Leadership Failures Allowed Hostile Work Environment to Persist Within DHS, Watchdog Finds
Investigators fault agency leaders for enabling offensive violations of social media policy.
Senior leaders at Customs and Border Protection failed to address sexist, racist and otherwise bigoted social media activity by their employees in recent years, according to a new report, which allowed a hostile environment to fester in the workplace.
CBP found more than 80 employees who made inappropriate posts or comments on social media from 2016 through mid-2019, according to the Homeland Security Department’s inspector general. Agency leaders frequently failed to take the matters seriously or enact discipline, including cases in which the IG found “management took very little initiative” to address “racial harassment.”
Just 14 of the 83 cases of inappropriate social media behavior involved the now infamous Facebook group “I’m 10-15,” in which current and former Border Patrol agents discussed disrupting a congressional visit to an agency facility, made jokes about the deaths of migrants and posted disparaging images of Rep. Alexandria Ocasio-Cortez, D-N.Y., among other offensive material that ProPublica first exposed in 2019. The other posts took place in additional private groups or on personal feeds. Most of the offending employees were within Border Patrol, where the IG said leadership took little action upon learning of some of the incidents.
CBP’s Office of Field Operations, on the other hand, issued guidance on social media policy after word of some of the cases involving its employees made its way to headquarters. Incidents within the field operations office included an employee posting a Valentine’s Day message from Adolf Hitler with anti-immigrant messages and a cartoon with immigrant children in kennels.
Top management officials first became aware of the “I’m 10-15” group in 2016, the IG found, leading to a field manager disciplining its creator. Participation in the group continued, however, and in 2017 a panel recommended seven employees for discipline for their posts. The panel also recommended discipline for two supervisors who “did not address a hostile work environment established” by those seven agents. CBP ultimately punished just four of those involved.
All 1,800 Border Patrol employees in the Laredo, Texas, sector, where several employees who posted offensive content were located, were subject to 16 hours of training on CBP’s social media policy. Those leading the training, however, said employees did not take it seriously and voiced skepticism that anything would change. The Laredo sector chief at the time also made clear his frustration that all of his employees had to participate in the training.
One manager told the IG there was a “pervasive culture in CBP” in which “boys will be boys.” The manager criticized agency leadership for failing to take stronger action to reverse that sentiment. In general, the IG found, Border Patrol officials “could have done more” to address the environment the social media posts had created. Some officials told the IG that the agency’s social media policy is unconstitutional, while one manager said the posts on the “I’m 10-15” Facebook page were appropriate. Such lingering attitudes will “undermine CBP’s enforcement” of its policies, the IG said.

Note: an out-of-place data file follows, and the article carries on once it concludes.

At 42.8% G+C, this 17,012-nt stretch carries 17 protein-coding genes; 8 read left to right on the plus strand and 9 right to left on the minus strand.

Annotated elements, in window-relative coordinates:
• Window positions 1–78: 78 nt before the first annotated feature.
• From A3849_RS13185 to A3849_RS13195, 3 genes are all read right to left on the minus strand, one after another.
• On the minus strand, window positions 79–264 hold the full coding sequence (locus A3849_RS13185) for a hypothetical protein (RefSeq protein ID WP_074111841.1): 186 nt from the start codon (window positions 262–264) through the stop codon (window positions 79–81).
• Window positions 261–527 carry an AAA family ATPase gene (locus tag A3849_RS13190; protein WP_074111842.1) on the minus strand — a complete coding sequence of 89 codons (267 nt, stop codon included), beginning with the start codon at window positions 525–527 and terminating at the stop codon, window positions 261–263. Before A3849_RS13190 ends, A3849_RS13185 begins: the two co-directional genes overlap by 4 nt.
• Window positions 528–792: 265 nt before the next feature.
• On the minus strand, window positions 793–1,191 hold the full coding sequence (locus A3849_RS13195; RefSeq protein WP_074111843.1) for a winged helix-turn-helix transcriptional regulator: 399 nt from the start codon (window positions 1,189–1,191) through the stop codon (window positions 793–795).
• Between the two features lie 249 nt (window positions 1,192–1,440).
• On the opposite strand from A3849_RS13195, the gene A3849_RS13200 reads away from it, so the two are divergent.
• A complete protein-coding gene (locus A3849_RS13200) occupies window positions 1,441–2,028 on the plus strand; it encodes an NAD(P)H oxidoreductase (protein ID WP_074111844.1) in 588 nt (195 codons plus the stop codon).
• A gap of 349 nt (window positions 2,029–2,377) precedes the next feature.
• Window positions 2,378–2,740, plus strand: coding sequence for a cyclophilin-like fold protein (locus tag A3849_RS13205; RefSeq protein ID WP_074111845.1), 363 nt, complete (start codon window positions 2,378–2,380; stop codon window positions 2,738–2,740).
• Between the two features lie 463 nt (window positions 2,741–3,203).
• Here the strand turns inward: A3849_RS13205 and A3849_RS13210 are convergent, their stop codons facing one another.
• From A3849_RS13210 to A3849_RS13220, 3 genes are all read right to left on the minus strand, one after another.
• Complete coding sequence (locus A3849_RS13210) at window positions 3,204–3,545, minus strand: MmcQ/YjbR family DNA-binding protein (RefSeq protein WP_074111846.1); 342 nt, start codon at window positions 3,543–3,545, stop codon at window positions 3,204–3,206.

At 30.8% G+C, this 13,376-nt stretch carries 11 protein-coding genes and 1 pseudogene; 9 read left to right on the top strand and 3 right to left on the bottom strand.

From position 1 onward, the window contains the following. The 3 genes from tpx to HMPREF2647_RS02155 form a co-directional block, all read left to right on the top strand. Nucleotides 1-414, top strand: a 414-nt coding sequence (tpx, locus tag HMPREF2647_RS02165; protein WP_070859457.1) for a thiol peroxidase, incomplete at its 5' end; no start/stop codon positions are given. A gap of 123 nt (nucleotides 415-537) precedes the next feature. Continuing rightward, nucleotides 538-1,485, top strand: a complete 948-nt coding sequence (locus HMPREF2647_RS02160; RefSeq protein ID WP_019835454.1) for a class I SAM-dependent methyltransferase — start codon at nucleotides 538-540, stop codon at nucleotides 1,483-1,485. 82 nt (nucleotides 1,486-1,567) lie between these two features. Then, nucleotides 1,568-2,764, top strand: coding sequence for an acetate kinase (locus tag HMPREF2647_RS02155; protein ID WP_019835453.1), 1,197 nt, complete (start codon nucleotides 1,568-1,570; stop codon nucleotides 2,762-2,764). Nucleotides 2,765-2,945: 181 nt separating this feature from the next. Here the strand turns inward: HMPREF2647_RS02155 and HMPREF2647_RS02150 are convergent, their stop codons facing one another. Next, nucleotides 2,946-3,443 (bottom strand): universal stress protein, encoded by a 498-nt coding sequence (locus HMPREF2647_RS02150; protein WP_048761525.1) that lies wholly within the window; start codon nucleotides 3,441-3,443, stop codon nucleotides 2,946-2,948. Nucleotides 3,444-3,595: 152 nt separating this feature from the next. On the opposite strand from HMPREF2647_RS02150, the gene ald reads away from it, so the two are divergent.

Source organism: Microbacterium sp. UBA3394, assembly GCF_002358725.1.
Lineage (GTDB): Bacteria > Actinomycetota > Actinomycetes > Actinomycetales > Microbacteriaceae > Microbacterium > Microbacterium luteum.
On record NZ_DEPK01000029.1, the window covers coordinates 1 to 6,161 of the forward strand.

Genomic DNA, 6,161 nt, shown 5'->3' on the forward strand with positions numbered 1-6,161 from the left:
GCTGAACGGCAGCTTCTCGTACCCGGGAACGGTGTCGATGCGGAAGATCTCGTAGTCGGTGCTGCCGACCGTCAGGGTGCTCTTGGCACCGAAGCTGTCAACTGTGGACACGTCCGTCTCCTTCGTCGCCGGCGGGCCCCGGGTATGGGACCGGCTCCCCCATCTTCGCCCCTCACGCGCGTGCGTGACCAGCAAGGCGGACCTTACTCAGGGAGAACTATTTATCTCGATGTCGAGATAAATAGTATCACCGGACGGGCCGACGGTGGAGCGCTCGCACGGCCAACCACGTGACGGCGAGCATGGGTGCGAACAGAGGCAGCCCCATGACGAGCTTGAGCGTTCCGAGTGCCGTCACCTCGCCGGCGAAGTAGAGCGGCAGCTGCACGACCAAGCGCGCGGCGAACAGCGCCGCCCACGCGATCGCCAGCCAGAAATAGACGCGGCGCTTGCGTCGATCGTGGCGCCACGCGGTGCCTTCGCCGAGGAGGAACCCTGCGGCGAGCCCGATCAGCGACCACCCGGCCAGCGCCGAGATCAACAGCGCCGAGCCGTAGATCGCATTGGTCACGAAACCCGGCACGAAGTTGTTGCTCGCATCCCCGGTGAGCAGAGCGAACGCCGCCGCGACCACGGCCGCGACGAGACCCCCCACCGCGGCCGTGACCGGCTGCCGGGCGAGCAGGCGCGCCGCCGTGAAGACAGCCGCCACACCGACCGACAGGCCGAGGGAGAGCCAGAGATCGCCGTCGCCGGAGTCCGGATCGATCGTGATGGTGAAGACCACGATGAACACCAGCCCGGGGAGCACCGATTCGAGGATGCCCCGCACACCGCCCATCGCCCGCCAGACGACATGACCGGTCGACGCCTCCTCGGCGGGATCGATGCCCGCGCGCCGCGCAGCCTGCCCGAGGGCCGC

All of the 83 incidents CBP had identified occurred prior to media reports about the Facebook page and none of them involved specific posts made public in those articles. The IG found no evidence that senior leaders, even those in the group, knew of its offensive content.
All told, CBP investigators verified 107 allegations of improper involvement with the “I’m 10-15” group. It formed a discipline review board and has fired four employees, suspended 36 and otherwise punished 25. Rep. Carolyn Maloney, who chairs the House Oversight and Reform Committee, said her panel will continue to provide oversight on the issue.
“I am deeply troubled that the previous administration may have allowed agents who posted racist and sexually violent material to continue working with vulnerable immigrants and children,” Maloney said. “The inspector general’s report did not evaluate the discipline assessed against these employees, and the Oversight Committee is continuing to investigate this critical issue to ensure there is full accountability for this unacceptable behavior.”
President Biden previously announced he would seek internal probes at DHS, proposing a 22% surge in funding at both CBP and Immigration and Customs Enforcement’s Offices of Professional Responsibility as part of his fiscal 2022 budget request. The money would go toward ensuring proper investigations of complaints lodged against their workforces, including “those related to white supremacy or ideological and non-ideological beliefs.” DHS Secretary Ali Mayorkas has also launched an investigation into the department's own workforce to root out “domestic violent extremism.”
In comments to the IG, CBP defended its response to the “I’m 10-15” group and noted actions it has taken in other cases. Still, the IG said top leadership at the agency typically did not act until it was forced to do so. CBP agreed to ensure uniform application of its social media policies and to train CBP personnel on those rules upon starting their jobs and again each year.
Despite its pushback, CBP agreed with "the overarching theme concerning the importance of maintaining a culture of ethical behavior at all times," said Henry Moak, CBP's chief accountability officer.
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